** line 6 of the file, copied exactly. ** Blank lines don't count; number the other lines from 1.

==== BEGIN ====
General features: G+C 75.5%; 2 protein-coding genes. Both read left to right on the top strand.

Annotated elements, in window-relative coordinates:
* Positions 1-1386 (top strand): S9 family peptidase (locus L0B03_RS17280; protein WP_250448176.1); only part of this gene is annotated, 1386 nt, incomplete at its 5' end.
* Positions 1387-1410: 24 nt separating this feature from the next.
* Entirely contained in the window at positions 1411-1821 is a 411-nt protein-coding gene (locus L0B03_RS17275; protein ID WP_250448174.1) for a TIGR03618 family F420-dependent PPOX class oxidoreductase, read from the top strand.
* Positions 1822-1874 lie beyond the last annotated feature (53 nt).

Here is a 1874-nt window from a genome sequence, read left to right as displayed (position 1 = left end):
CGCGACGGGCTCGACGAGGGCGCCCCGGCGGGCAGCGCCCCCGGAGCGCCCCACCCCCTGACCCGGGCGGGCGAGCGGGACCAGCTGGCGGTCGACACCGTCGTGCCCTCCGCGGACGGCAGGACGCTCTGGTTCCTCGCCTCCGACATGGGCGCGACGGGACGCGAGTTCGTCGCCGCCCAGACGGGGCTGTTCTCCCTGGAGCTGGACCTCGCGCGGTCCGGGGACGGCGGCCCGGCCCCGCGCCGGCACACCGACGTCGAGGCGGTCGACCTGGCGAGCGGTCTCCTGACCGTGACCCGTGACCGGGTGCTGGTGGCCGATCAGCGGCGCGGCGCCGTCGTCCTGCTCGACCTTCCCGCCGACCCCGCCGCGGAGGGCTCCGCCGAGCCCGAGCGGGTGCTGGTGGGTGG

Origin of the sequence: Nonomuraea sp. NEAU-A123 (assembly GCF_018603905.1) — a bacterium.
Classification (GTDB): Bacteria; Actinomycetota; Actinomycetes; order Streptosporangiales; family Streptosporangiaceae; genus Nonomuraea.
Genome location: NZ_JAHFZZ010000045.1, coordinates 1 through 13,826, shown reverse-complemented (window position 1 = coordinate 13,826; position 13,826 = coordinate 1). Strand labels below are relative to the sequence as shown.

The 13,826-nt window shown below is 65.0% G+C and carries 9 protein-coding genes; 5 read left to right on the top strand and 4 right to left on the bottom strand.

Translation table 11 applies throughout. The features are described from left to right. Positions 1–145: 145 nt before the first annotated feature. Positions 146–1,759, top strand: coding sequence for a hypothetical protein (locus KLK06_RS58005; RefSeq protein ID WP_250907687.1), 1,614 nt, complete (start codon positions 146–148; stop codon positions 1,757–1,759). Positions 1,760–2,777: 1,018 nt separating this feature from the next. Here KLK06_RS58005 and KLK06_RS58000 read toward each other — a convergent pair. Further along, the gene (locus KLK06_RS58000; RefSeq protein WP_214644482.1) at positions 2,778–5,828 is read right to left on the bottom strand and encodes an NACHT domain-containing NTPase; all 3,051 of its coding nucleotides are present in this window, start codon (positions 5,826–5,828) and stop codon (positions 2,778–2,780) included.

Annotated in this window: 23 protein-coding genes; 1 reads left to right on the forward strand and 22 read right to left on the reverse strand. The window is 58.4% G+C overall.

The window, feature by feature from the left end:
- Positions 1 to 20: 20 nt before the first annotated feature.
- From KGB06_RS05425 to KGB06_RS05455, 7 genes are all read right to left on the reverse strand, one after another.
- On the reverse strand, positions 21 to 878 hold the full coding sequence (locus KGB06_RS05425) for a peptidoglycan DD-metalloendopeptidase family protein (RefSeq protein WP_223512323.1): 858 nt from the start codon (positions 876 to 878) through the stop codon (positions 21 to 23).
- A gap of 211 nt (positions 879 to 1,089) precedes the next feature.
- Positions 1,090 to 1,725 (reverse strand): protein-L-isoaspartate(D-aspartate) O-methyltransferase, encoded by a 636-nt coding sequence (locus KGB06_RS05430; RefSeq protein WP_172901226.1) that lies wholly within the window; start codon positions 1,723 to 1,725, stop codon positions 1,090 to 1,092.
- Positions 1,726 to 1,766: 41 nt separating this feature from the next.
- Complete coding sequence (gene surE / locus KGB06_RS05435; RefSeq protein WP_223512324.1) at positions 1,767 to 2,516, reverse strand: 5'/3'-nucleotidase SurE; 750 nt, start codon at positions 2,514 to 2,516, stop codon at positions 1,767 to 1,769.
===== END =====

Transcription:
* Positions 1822-1874 lie beyond the last annotated feature (53 nt).